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Malawi Medical Journal

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Malawi: Findings from a national census of health facilities

William Stones

Abstract


Aim
To identify service side factors associated with access to antenatal blood pressure measurement at health facilities in Malawi.
Methods
Secondary data analysis of 1499 observations of antenatal consultations undertaken in the Service Provision Assessment survey
2013-14, a census of all formal health facilities in the country.
Results
Differentials in access to antenatal blood pressure measurements by client age or educational status and provider gender or in-service training did not reach statistical significance although clinically important effects cannot be excluded. There was substantial variation among districts, ranging from 14% to 100% of observed consultations. Facilities in the Central and Southern regions had lower odds of providing blood pressure measurement relative to the Northern region (OR 0.17, 95% CI 0.03 to 0.30 and 0.11, 95% 0.04 to 0.31 respectively). Facilities affiliated to the Christian Health Association of Malawi and facilities under private management had higher odds of provision relative to government facilities (OR 3.24, 95% CI 1.71 to 6.11 and 5.77, 95% CI 1.87 to 17.79 respectively). Where observed consultations included taking the client’s weight and measuring the symphysis-fundus height, the odds of blood pressure measurement were significantly increased (OR 6.4, 95% CI 3.32 to 12.34 and 1.71, 95% CI 1.01 to 2.88 respectively).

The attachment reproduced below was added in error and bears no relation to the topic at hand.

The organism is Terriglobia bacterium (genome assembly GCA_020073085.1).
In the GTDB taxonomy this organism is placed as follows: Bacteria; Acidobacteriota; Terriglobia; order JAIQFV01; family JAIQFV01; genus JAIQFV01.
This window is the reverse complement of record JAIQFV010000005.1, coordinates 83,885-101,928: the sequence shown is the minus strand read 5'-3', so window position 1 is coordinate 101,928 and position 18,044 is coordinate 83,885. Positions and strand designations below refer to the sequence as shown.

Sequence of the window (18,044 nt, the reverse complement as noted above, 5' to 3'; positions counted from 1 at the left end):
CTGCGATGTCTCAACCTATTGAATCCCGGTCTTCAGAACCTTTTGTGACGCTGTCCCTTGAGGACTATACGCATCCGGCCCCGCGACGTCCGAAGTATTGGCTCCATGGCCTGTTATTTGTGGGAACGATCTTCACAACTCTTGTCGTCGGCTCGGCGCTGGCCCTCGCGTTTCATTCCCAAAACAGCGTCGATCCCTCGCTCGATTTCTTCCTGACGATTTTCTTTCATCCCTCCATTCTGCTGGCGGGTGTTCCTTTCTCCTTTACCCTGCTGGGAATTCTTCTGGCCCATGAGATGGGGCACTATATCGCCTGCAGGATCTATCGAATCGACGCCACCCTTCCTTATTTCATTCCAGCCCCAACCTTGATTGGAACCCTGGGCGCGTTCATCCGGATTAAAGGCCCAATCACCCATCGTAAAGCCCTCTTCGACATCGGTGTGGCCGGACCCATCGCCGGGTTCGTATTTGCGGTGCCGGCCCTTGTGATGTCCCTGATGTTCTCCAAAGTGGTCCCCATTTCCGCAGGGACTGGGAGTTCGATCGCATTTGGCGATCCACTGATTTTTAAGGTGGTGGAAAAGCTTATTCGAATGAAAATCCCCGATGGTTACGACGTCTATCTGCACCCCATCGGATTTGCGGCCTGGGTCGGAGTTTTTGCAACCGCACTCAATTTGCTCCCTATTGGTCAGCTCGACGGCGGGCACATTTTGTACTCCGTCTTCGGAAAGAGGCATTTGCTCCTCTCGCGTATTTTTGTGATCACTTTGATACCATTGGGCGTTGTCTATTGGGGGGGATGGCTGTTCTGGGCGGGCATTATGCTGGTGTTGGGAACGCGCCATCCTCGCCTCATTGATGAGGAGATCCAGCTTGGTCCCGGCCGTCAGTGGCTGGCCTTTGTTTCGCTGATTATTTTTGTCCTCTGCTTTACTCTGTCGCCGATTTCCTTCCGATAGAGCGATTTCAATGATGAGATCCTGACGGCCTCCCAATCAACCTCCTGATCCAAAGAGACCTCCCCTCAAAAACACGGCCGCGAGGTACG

Conclusion
An indicator for effective coverage, the proportion of antenatal visits that included blood pressure measurement, recorded in health passports examined at the time of admission for delivery, should be tested for incorporation into the District Health Information System to enable tracking of quality improvement in antenatal care. Further research is needed to elucidate the reasons for the variations identified here.




http://dx.doi.org/10.4314/mmj.v30i3.2
AJOL African Journals Online